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Blue Heelers is an Australian police drama series.  Produced by Southern Star Group and ran for 12 years on the Seven Network, from 1994 to 2006.

The series depicted the everyday lives and relationships of the residents of Mt Thomas (Williamstown), a fictional town in Victoria. The opening title sequence was filmed at Castlemaine, Victoria. 

The series focuses on the daily lives of police officers working at a police station in the fictional town of Mount Thomas.

Each episode is presented from the perspective of the officers.

On average, 42 episodes of Blue Heelers were broadcast per year on Australian television, with each episode comprising fifty scenes. One episode was made every week.

The scripts were written to a formula which allowed one day for rehearsal, two days on location and two days in the studio.  Episodes were shot eight to ten weeks ahead of their scheduled broadcast date.

Apart from the regular cast members, the show employed 4,300 guest actors annually, plus 30 extras every week. A total of 150 people were involved in the show’s production each week, including cast members, crew, wardrobe, publicists and writers.

Blue Heelers is regarded as one of the most successful programmes on Australian television.  Winning many awards, including 25 Logie Awards.  Blue Heelers was voted 37th greatest show on Australian television in the 50 Years 50 Show poll in 2005.

visit www.twistedhistory.net.au

10TH ESCAPE FAILS

On This Day ….. 24th July 1954

A 16 year old “Houdini” managed to escape from Aradale Mental Hospital, on 24th of July 1954, by scaling a 20ft wall. This was his 10th time he has escaped from mental and other institutions in the last three years. The boy, who travelled 128 miles, was caught by police on the 28th of July, after a wild chase around Williamstown. When police went to the youth’s home in Fifth ave, Williamstown, just after 7am, he leapt from a side window and bolted toward the rear of the house. A hectic 30 minute chase followed, with the youth scrambling over fences, through barbed wire, a poultry pen, and dozens of other obstacles. Eventually at 8:30am Constables M. Keetley and E. Hancock trapped him in a backyard of a house after he had tried desperately to open a locked door. Exhausted, bleeding and covered in grime, he was taken to the City Watch house were he was charged with house breaking and stealing, he was taken to Pentridge Gaol.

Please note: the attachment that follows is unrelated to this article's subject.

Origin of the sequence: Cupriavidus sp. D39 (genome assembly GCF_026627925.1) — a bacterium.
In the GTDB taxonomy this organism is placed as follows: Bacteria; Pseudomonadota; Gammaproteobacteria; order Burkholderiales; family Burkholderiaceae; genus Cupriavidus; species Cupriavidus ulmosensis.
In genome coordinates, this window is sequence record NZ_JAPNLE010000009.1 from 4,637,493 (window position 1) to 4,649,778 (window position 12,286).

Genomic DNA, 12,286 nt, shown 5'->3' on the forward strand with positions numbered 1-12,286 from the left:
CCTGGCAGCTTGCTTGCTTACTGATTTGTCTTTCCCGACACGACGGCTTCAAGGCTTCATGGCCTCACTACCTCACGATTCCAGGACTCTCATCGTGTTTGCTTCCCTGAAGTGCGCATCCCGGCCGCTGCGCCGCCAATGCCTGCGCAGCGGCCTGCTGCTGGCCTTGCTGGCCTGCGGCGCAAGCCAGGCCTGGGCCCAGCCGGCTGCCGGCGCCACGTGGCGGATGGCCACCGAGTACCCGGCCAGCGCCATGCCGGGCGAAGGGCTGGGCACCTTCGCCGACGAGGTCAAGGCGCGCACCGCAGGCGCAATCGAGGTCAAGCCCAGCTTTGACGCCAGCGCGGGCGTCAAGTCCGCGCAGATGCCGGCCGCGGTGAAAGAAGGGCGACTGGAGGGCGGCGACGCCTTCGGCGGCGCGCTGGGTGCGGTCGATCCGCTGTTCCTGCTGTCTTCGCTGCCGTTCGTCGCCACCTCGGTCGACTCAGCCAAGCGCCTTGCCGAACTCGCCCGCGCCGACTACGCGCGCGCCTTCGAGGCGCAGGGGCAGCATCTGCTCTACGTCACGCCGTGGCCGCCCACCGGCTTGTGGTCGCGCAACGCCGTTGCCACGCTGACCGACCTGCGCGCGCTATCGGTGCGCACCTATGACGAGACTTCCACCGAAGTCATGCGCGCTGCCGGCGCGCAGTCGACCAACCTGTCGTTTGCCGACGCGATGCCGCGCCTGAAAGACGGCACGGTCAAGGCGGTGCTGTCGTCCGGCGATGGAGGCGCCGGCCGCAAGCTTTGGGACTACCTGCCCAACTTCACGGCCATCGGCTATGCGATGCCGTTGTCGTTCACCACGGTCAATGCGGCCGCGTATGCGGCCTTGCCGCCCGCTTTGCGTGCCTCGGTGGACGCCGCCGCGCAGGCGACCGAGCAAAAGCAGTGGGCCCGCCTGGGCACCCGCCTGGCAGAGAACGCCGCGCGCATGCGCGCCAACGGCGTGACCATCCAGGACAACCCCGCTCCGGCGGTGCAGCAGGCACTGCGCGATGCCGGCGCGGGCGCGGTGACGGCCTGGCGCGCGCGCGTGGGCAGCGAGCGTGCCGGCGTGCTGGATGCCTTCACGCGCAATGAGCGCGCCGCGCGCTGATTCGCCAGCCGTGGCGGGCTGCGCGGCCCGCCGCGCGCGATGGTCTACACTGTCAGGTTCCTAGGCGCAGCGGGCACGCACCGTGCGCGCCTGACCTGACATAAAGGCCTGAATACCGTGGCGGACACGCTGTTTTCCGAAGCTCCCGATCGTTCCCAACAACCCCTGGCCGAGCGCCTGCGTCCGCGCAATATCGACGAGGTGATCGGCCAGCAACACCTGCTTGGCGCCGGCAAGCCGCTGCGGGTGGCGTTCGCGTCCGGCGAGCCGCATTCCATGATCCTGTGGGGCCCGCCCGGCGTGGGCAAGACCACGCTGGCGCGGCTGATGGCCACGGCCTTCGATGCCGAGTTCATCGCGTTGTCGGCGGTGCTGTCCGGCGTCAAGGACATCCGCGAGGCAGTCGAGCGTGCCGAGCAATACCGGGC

ON THIS DAY – June 20, 1907

WILLIAMSTOWN

Charlotte Kenny was on trial charged with murdering her infant by poison at Williamstown on June 20. The defence was that her mind was un-hinged at the time owing to being prosecuted for an attempt to pass certain valueless cheques. The case is proceeding. Kenny received two month gaol.

 

ON THIS DAY – June 17, 1881

A young man named William Bristow, aged 23, – a resident of Williamstown, met with a frightful death at the steam stone-crushing works, Williamstown Junction, at half -past 2 o’clock on Friday afternoon. The deceased was engaged to break the larger stones ready for the crusher, which was fed by a lad named Murray. Murray left the machine for a few minutes to get a drink at the water-tap, and on coming back saw the deceased in the act of putting a stone in the iron jaws, when he suddenly disappeared. He fell head foremost into the fly-wheel of the crusher, and was instantly crushed to death, The head, when liberated, was hanging from the body; one arm was found about 12ft. away. The deceased had been suffering from a weak knee, which he had injured some time previously, and it is conjectured that in leaning forward his injured knee caused him to slip, and he fell into the wheel as stated

ON THIS DAY – November 4, 1943